What a College Exam Scandal Says About Modi’s India

Progressive states have long opposed the nationwide medical entrance test as discriminatory. Suspicions of rigging have boosted their claim to scrap it. 

First Published19 Jun 2024, 02:53 AM IST
What a College Exam Scandal Says About Modi’s India
What a College Exam Scandal Says About Modi’s India

(Bloomberg Opinion) -- A scandal involving allegedly leaked papers and irregular scoring in a government-run Indian medical entrance exam has exposed a deeper fault line. By controlling the choice of the nation’s doctors, Prime Minister Narendra Modi’s administration is pushing its hard-right Hindu agenda into the heart of the nation’s health and education systems.

The nationwide test conducted in May had 2.4 million aspirants jostling for 100,000 seats in the country’s medical colleges. The results, when they were announced this month, were nothing less than shocking. As many as 67 students had scored perfect marks, which not more than two or three candidates achieve usually.

It doesn’t end there. As Maheshwer Peri, the founder of Careers360, an information provider on higher education, explains in this video (in Hindi), the number of students who have scored enough for admission to a decent college has jumped threefold this year. With this kind of grade inflation, good institutions will be out of reach of many deserving candidates.

The sanctity of the examination has been hit, says the Indian Supreme Court. “We need answers for that,” the judges told the lawyers for the National Testing Agency last week, after students and parents alleged that the paper had been leaked. The federal government has promised to look into any malpractices, though it insists there was no scam. Opposition parties claim that it was exactly that.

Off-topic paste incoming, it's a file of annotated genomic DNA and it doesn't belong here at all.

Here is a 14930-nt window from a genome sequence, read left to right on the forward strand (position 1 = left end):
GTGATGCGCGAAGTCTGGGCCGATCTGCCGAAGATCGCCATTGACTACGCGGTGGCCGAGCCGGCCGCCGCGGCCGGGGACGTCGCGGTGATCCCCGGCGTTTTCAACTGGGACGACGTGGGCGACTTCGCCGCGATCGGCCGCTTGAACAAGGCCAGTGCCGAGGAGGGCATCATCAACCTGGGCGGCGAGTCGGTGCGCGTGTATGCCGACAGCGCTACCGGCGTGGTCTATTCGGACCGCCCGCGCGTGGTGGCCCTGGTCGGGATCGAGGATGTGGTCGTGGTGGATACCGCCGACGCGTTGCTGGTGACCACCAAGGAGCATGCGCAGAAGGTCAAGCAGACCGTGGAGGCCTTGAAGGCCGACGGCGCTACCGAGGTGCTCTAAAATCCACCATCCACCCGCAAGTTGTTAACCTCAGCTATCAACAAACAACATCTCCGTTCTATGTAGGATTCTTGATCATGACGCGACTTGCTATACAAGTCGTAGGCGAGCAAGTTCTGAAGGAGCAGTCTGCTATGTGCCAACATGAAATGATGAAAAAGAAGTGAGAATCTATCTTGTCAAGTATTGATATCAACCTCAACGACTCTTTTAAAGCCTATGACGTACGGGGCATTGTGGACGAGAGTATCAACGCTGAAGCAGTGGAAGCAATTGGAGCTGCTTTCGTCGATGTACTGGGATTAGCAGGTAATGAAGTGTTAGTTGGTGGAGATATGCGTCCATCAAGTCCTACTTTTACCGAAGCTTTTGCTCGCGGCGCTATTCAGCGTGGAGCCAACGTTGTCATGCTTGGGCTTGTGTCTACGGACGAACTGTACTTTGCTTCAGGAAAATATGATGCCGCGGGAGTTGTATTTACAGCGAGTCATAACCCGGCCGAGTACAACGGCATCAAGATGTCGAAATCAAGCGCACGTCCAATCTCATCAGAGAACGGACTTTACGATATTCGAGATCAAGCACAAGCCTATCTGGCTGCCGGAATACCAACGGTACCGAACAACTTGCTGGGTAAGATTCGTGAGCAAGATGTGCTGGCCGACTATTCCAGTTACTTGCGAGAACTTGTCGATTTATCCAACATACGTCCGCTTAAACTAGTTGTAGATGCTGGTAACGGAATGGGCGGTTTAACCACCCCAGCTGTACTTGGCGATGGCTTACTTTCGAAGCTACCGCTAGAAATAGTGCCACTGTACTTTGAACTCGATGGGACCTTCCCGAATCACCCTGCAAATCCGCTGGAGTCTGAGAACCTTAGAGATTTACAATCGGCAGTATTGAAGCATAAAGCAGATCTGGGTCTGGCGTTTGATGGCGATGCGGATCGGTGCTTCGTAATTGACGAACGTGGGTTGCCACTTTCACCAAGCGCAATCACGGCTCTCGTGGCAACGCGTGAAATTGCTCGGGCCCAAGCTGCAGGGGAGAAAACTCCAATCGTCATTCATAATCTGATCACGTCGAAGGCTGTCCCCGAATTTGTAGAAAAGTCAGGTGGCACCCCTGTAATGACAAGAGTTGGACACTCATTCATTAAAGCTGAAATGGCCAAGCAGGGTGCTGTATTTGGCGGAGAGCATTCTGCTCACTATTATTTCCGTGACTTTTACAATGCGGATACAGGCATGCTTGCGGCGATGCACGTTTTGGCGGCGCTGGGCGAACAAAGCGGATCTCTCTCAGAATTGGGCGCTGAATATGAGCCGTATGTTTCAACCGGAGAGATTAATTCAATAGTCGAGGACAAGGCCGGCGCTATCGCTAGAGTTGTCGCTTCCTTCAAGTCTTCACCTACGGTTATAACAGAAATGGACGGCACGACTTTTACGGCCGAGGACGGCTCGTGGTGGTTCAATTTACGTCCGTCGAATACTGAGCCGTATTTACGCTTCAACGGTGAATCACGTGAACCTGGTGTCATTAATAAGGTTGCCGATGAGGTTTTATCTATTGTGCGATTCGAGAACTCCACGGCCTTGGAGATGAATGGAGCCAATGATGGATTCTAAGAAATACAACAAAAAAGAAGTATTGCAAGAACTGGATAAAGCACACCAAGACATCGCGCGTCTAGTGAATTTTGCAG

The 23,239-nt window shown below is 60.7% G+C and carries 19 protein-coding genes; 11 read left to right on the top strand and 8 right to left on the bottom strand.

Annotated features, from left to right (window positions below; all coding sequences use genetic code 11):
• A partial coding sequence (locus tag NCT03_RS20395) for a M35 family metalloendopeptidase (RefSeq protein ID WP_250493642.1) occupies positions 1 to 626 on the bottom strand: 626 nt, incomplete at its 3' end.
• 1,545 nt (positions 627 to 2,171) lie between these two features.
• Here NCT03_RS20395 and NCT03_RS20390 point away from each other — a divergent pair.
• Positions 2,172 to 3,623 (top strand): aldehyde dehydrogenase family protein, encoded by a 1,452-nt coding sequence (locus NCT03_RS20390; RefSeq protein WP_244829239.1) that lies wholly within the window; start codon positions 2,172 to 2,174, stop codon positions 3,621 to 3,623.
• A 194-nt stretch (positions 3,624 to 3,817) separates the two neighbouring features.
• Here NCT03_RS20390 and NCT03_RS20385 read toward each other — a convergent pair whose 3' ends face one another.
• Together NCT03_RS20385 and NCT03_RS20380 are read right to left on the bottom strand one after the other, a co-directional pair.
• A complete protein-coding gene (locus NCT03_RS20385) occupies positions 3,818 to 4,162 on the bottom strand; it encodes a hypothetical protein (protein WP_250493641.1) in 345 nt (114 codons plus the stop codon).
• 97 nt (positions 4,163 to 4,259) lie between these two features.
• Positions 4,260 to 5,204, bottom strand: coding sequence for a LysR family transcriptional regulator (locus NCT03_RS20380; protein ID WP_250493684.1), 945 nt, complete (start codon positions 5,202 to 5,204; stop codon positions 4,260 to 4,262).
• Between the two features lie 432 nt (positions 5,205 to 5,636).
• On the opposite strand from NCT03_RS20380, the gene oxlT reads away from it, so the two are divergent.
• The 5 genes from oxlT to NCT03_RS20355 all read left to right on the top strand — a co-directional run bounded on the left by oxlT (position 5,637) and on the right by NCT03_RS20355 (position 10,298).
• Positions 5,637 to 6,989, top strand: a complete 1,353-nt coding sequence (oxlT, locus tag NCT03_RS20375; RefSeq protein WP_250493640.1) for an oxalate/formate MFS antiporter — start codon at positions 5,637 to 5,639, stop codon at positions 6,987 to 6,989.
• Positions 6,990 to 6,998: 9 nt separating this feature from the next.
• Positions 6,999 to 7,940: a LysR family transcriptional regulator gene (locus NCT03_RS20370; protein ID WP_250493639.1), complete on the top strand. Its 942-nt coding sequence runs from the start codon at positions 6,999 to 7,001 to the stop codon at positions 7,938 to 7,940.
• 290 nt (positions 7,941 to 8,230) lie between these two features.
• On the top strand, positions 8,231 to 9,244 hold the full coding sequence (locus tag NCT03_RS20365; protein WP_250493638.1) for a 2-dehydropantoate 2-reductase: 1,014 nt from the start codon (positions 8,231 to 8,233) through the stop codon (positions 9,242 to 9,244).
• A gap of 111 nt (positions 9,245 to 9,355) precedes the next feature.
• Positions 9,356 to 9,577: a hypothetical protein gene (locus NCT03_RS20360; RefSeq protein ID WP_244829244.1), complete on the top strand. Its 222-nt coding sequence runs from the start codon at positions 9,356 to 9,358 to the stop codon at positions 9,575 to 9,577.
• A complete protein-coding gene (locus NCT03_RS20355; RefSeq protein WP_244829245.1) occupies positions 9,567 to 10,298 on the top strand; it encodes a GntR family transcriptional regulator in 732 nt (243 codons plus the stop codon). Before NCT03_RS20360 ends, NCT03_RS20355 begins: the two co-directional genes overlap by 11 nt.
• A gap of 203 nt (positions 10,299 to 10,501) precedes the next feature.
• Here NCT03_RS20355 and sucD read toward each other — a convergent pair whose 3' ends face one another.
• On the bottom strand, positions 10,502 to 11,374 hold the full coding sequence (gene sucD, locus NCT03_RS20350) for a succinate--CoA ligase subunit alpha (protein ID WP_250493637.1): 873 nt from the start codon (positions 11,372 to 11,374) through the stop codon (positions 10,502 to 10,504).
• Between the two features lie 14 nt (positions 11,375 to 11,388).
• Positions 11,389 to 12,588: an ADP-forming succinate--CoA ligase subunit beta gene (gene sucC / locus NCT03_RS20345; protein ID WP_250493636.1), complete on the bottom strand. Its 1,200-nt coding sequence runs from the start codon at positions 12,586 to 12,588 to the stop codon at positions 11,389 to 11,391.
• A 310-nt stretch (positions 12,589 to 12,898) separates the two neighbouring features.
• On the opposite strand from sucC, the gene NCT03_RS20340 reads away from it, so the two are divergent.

The public outrage is helping to shine a spotlight on what progressive states like Tamil Nadu have been saying since before the nationwide test was imposed on them as the sole criterion for admission into medical schools by a judicial decision in 2016. This centralized method of selecting future doctors discriminates against pupils whose parents are undereducated or can’t afford expensive tutoring. The pro-rich bias works against students from rural areas, robbing them of physicians who would want to live among them.

Tamil Nadu has 11% of the country’s doctors with 6% of its population, thanks to the medical colleges it directly funds. Why should it accept a dodgy test from New Delhi that drives its own underprivileged students to despair, or worse? Repeated shots at the annual exam, which is how seven out of 10 seats get filled nowadays, is a 1 million rupee ($12,000) investment in test-prep services, not counting the opportunity cost of sitting at home. Low-income families just can’t compete.

The common test may have been designed to address the demand-supply mismatch caused by limited opportunities for professional education and the teeming multitudes of hopefuls wanting to get trained. But it is fundamentally a political project. High-schoolers in India, if they go to a private or federally controlled institution, follow a national curriculum. (The very affluent are increasingly choosing the international baccalaureate course.) However, the less well-to-do youth in state-aided schools are doing what they always have: study from books written for local students — often in the region’s language.